In this desert town, no traveler goes hungry, even in Ramadan

Taylor Luck

When Amman resident Walid Abdullah spotted a group of young hitchhikers trying to flag him down on the main highway to the port of Aqaba, he drove past without giving much notice.

When a second group of young men 100 yards later waved their arms wildly in the air, he began to wonder if he had a flat tire. Then a man stepped out in front of his car, forcing him to stop.

“They told me I had to come with them,” Mr. Abdullah said. “I was their guest, and a meal was waiting for me.”

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It was no kidnapping; it was Ramadan in Maan.

Known as the gateway to the Hejaz, the Jordanian town of Maan, 60 miles west of the Saudi border, has stood for centuries as the last oasis for travelers and pilgrims heading east to the holy cities of Mecca and Medina.

From the beginning of the Umayyad era in the eighth century, residents in this geographically strategic town linking the Levant with the Arab Gulf would offer travelers As Sabeel – rest and refuge in the name of God.

It wasn’t just hospitality, but a religious duty. And for good reason: Between Maan and Medina lay 500 miles of scorching desert where temperatures can exceed 120 degrees Fahrenheit and which until recently had few settlements.

For caravan traders and pilgrims heading to Mecca, Maan marked the last chance for days to stock up on clean water, supplies, food, medical help, and a good night’s sleep.

Even today, the first rest stop after Maan on the pilgrimage route is Tabuk, Saudi Arabia, 150 miles away. By car, the trip to Medina takes 10 hours, and more than 14 hours nonstop to Mecca.

The town, which straddles the road to Mecca, would bustle during the hajj season, the annual pilgrimage to Mecca Muslims are required to make once in their lifetime.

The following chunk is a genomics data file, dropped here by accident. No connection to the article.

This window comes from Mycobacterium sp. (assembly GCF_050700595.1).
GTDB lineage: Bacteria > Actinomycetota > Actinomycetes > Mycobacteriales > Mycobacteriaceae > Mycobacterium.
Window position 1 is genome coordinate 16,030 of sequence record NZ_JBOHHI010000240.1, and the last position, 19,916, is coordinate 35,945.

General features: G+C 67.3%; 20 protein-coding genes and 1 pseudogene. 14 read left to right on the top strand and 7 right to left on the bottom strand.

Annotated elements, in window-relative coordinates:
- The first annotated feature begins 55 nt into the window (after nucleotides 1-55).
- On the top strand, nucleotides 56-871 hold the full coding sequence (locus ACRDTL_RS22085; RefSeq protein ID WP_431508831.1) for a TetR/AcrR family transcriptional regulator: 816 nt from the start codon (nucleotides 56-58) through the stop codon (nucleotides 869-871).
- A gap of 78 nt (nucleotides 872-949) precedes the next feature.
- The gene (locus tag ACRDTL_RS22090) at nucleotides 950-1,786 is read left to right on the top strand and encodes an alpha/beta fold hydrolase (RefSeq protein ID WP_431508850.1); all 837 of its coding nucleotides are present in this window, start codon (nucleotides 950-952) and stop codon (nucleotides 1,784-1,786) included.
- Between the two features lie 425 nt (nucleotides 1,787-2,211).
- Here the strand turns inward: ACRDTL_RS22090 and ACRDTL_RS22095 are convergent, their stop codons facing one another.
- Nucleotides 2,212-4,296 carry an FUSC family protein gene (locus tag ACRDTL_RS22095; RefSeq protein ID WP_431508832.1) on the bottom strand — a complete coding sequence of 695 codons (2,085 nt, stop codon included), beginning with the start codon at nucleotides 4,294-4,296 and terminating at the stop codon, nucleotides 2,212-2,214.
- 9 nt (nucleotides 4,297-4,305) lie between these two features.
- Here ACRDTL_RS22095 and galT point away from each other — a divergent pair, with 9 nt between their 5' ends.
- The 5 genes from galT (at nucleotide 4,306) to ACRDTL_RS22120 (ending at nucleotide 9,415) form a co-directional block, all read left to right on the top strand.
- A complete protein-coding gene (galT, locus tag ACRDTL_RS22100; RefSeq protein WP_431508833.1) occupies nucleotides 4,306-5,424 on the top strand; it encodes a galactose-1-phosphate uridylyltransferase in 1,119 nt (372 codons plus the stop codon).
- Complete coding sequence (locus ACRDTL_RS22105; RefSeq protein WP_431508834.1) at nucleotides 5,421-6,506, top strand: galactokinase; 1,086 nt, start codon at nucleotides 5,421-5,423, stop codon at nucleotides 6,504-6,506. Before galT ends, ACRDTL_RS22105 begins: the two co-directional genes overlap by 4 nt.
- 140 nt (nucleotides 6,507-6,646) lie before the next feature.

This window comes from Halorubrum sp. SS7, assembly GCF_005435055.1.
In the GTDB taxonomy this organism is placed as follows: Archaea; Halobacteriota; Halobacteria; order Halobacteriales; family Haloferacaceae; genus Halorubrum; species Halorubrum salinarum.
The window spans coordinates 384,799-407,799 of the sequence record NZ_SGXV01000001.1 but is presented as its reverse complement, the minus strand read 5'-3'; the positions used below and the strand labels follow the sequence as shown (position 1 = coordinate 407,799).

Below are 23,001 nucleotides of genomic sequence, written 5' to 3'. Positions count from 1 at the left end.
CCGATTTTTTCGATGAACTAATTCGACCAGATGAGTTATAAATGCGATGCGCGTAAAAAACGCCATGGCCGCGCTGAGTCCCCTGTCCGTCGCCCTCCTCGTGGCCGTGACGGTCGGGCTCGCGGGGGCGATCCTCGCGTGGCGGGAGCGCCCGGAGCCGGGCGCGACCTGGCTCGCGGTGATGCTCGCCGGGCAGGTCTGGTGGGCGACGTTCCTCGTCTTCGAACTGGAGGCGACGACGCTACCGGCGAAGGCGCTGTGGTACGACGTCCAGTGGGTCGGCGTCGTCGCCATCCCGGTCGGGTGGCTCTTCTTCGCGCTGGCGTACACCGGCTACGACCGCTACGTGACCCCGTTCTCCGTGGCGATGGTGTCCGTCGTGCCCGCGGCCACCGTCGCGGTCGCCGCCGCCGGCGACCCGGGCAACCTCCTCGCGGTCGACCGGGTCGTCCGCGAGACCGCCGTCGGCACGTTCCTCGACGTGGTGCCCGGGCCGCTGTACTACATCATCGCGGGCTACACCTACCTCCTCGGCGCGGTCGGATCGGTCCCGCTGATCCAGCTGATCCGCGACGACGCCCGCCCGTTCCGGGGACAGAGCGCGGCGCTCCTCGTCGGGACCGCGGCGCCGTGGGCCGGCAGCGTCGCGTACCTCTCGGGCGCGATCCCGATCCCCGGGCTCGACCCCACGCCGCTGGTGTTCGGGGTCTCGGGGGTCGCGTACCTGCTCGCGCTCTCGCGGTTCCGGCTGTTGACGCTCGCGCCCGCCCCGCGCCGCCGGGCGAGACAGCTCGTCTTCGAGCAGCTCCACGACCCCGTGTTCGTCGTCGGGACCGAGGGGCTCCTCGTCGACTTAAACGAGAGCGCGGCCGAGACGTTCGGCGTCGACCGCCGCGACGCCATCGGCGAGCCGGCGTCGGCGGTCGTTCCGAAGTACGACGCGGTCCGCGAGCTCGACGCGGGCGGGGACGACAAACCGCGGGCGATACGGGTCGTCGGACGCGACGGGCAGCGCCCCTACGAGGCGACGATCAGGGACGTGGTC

But a second peak season would come during Ramadan. The holy month is a preferred time for Muslims across the world to make the non-compulsory Umrah pilgrimage out of the belief that praying at the Kaaba in Mecca while fasting elevates their prayers and rewards from God. So Maan residents would make it a mission during Ramadan to feed visiting pilgrims their fast-breaking iftar meal at sunset.

In 2002, the town of 50,000 decided to pull its efforts together into one organized campaign, “As Sabeel Maan.”

“Throughout the generations for over 1,000 years, families continued the tradition of hosting and feeding travelers and pilgrims, it is part of their heritage,” says Abdullah Al Hussan, Maan historian and cultural writer. “Today, As Sabeel is an organized continuation of that tradition.”

On a donated two-acre plot of land on the main road to Saudi Arabia near the town center, volunteers in a tent and a simple concrete kitchen are busy preparing hundreds of iftar meals to pass out and serve at sunset.

Here, students, retirees, and men who take unpaid leave from work carry on 24-hour shifts to receive donations, cook, clean, deliver meals, and flag down and serve iftar guests.

“As Sabeel is Maan residents performing good deeds for God and their fellow man and woman, no matter who they are,” says Abu Hareth Al Qureishi, As Sabeel Maan organizer, as young men shovel vats of rice onto platters.